Re: contributing to Hyperledger projects

Hart Montgomery

+1 to this.  I think it captures my sentiments on the general problem really well.


“I'm an introvert, and I really don't want to ask anyone for help.”


You could probably have a whole different (but similar) story on the difficulty in asking for and getting help, as well.





From: tsc@... [mailto:tsc@...] On Behalf Of Christopher Ferris
Sent: Tuesday, July 2, 2019 12:37 PM
To: tsc@...
Subject: [Hyperledger TSC] contributing to Hyperledger projects


Hart's note has me thinking about how we make on-boarding more obvious and accessible for new comers.


Let's say that I want to contribute to Hyperledger, but don't know where to start, and am not familiar with open source culture and operations. I think it is worthwhile for people to follow this thought experiment.


I hear about Hyperledger, and want to get involved. I point my browser at The site loads and I see in the main banner three tiles. One is a case study of Fabric in action. The middle one is how to join as a member. The right-most tile has Transact. Cool! And look! There's a "Start Contributing" button! <click> My browser takes me to a page for Transact (we aren't in Kansas anymore, Toto!) but there is something here that tells me "How to Participate", but TBH not much more than a nice welcome message inviting contributions, and a link to the mailing list and chat (to which you would have to figure out how to login).


I click on a link to one of the repositories and the basically has the very same information. Now I need to ask someone how this actually works for me to make a contribution. There is a link on the page to the transact-rfcs repository, but no information about how to submit one, nor are there any samples for me to follow.


I'm an introvert, and I really don't want to ask anyone for help. I'll move on and look for something else to do.


Now, I don't want to be picking on Transact. It's a brand new project still in the process of getting off the ground. Only got the repositories established a few days ago.


However, my point here is that Hyperledger as a whole *does* need to think about this sort of thing and should be ensuring that we have a path for people to follow to getting involved that does not lead to a dead end. That path should help people understand that there are multiple projects, each with their own governance, but generally conforming to a high level pattern. If someone is new to open source, maybe some pointers as to where they might learn about how open source works generally.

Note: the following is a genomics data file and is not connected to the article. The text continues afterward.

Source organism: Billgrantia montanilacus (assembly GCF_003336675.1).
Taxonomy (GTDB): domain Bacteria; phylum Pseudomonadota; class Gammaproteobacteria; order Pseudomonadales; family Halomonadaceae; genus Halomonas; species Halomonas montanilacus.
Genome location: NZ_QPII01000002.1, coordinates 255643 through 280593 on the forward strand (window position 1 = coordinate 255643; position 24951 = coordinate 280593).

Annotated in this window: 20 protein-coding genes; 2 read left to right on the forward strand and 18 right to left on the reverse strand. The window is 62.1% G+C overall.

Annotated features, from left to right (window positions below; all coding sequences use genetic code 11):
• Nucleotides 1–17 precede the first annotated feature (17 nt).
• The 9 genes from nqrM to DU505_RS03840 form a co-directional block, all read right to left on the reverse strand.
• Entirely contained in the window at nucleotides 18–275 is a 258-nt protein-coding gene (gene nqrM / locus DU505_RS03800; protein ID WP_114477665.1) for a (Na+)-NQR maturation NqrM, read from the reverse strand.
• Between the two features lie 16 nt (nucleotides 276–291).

Yes, I do realize that there's the greenhouse graphic below the three tiles and each of the projects is a hotlink to the respective project page. However, there is no visual cue to let me know that that is below the fold, at least not on my viewport on my MBP13".


As for our top-level projects, seems to me that a certain amount of consistency would go a long way to helping people navigate. Things like requiring a in the root of the repositories for a project. A for the list of maintainers. A that links to both, and provides a bit of guidance as to how to navigate the code base, how to install, where to find samples, who to engage if you get stuck. I'm sure there are other ideas people may have to add to the list of required or recommended content.


I think that we (TSC) should work to establish these norms that we expect in all of the project repositories (certainly for projects seeking to graduate from Incubation). We also need to work with Marketing to ensure that there is a short path from the main page that helps people a) find the projects, b) find the code to run, and c) learn how to contribute (or lurk as the case may be) with the fewest possible number of clicks and the least amount of scrolling.



Christopher Ferris
IBM Fellow, CTO Open Technology
email: chrisfer@...
twitter: @christo4ferris

IBM Open Source white paper:
phone: +1 508 667 0402


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